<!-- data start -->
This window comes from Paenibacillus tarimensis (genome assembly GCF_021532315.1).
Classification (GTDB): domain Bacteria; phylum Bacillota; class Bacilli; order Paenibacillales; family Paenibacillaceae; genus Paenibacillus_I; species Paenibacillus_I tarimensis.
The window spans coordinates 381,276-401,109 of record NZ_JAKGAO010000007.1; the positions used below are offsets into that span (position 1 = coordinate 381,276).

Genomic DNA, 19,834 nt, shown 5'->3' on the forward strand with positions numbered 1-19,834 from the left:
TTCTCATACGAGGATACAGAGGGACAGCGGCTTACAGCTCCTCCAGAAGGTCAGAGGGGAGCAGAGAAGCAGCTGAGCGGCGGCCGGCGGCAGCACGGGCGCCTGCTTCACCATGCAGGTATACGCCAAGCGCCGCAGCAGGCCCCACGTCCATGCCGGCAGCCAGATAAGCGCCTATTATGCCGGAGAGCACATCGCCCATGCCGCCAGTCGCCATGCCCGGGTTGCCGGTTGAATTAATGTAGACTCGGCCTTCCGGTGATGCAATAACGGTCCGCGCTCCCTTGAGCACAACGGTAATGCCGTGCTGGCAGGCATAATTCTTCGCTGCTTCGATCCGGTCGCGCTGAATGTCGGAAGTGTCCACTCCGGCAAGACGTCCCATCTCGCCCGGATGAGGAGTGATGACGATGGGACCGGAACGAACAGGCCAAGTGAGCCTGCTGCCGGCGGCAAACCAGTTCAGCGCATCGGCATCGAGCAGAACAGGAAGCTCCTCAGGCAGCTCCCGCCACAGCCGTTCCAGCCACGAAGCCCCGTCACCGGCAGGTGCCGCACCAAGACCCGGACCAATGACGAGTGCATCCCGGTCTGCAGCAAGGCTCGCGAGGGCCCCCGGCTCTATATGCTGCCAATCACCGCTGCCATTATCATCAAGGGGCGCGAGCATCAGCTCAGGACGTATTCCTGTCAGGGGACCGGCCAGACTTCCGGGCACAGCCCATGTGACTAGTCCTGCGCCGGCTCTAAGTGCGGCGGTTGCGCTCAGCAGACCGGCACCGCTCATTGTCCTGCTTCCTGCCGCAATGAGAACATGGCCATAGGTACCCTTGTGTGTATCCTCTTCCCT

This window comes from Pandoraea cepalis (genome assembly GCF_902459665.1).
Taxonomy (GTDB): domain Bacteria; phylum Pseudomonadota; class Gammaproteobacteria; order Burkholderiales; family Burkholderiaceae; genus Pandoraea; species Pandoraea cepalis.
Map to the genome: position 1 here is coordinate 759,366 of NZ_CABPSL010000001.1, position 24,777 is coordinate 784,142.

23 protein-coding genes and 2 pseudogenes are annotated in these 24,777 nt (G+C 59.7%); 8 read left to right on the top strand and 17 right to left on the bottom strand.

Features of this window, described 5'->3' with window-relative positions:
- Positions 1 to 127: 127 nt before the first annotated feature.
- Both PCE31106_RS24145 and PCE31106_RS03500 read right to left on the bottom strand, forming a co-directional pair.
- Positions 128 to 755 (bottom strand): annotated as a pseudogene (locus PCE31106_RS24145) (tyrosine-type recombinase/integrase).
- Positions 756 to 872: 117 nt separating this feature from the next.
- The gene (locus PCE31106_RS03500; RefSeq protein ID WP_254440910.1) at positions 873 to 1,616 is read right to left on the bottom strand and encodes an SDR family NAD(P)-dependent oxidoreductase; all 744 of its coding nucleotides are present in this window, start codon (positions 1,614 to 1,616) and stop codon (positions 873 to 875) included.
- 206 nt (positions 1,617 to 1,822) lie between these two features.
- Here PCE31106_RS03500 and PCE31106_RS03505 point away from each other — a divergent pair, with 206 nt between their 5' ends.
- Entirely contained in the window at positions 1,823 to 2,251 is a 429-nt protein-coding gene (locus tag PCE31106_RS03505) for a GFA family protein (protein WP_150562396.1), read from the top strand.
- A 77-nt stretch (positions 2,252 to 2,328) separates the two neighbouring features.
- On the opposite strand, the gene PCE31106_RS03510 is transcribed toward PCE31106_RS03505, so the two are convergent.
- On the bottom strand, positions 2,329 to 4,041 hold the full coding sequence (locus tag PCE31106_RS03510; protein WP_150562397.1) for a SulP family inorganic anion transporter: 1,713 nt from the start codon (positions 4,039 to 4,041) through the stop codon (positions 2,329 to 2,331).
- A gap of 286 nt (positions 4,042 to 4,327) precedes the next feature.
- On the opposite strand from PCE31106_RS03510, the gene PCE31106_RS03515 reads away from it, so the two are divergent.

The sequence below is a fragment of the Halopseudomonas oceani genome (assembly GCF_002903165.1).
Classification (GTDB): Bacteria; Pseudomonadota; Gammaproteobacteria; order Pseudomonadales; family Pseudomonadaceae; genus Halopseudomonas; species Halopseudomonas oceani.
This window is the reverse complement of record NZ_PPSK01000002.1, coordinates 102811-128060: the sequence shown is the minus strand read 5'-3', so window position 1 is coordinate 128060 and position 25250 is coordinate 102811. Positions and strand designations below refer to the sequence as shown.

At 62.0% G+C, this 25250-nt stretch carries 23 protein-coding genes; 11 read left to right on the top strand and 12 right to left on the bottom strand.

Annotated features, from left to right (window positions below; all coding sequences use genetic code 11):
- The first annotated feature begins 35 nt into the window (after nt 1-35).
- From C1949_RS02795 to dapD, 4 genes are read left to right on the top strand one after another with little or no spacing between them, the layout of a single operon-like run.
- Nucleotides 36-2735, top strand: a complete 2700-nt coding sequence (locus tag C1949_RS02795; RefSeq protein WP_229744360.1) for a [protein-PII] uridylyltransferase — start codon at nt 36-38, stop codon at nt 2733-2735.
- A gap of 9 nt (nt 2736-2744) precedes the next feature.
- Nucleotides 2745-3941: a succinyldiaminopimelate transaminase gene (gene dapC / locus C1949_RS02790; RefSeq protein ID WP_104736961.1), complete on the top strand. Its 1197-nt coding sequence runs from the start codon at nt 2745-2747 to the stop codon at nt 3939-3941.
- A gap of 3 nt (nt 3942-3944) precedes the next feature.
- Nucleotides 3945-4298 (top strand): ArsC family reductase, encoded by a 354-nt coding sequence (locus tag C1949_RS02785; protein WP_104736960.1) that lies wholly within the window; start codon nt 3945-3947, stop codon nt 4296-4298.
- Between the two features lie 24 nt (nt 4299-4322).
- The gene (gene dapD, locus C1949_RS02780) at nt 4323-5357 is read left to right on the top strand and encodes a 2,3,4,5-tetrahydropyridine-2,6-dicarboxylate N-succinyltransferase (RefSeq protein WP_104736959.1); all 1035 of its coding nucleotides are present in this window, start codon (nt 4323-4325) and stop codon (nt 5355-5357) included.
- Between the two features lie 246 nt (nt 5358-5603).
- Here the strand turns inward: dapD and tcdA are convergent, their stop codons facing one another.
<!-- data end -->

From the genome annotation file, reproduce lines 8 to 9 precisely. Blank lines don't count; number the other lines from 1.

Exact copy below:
Map to the genome: position 1 here is coordinate 759,366 of NZ_CABPSL010000001.1, position 24,777 is coordinate 784,142.

23 protein-coding genes and 2 pseudogenes are annotated in these 24,777 nt (G+C 59.7%); 8 read left to right on the top strand and 17 right to left on the bottom strand.